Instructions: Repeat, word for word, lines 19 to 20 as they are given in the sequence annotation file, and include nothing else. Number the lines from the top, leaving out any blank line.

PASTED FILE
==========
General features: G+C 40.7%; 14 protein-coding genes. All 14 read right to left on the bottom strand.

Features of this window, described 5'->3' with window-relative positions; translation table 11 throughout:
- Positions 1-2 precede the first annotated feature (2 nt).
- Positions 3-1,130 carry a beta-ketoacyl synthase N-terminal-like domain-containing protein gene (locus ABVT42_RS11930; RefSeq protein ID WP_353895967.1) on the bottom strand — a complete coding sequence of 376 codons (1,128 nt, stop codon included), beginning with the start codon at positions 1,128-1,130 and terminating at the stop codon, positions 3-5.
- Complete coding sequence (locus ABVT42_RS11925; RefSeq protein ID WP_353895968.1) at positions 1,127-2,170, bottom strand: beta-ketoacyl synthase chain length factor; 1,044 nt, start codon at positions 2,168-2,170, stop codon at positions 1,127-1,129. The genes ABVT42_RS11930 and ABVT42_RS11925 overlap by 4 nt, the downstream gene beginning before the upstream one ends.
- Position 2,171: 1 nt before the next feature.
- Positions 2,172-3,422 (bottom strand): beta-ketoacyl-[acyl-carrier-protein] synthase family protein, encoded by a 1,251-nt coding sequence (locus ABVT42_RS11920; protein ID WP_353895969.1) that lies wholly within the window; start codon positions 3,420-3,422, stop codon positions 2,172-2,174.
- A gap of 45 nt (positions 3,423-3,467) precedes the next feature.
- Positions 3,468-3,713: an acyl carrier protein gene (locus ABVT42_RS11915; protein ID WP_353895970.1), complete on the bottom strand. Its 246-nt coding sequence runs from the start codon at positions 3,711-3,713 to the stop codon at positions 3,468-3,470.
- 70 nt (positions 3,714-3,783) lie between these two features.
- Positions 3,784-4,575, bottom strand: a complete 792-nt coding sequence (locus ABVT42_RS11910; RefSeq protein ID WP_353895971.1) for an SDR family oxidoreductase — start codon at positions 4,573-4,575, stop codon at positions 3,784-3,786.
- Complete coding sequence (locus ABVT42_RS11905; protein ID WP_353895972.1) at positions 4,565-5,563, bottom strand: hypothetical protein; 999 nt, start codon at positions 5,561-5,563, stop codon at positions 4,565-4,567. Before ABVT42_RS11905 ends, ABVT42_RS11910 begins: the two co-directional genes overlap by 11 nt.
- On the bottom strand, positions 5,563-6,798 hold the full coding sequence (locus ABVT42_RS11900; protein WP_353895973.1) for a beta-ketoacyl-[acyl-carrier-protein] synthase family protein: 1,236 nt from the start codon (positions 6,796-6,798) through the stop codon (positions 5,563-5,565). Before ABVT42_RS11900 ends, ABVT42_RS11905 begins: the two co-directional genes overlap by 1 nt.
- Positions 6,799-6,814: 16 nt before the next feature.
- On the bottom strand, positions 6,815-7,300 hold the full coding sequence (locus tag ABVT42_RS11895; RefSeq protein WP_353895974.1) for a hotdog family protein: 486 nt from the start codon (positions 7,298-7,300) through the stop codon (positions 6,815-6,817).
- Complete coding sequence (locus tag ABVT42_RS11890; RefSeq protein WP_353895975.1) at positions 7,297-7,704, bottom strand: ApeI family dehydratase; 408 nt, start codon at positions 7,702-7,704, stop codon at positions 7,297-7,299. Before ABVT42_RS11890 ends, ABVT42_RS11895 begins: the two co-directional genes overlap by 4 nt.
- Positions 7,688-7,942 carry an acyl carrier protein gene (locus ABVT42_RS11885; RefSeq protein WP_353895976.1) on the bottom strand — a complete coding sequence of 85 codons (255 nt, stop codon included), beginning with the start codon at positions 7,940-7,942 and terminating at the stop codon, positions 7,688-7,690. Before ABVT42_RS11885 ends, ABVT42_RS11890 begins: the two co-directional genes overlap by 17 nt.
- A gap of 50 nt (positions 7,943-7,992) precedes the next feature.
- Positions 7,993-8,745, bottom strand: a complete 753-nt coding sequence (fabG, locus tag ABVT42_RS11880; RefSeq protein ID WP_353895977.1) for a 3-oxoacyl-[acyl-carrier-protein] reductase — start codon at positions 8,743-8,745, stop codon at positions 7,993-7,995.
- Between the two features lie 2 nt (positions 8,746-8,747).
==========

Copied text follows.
- Positions 7,993-8,745, bottom strand: a complete 753-nt coding sequence (fabG, locus tag ABVT42_RS11880; RefSeq protein ID WP_353895977.1) for a 3-oxoacyl-[acyl-carrier-protein] reductase — start codon at positions 8,743-8,745, stop codon at positions 7,993-7,995.
- Between the two features lie 2 nt (positions 8,746-8,747).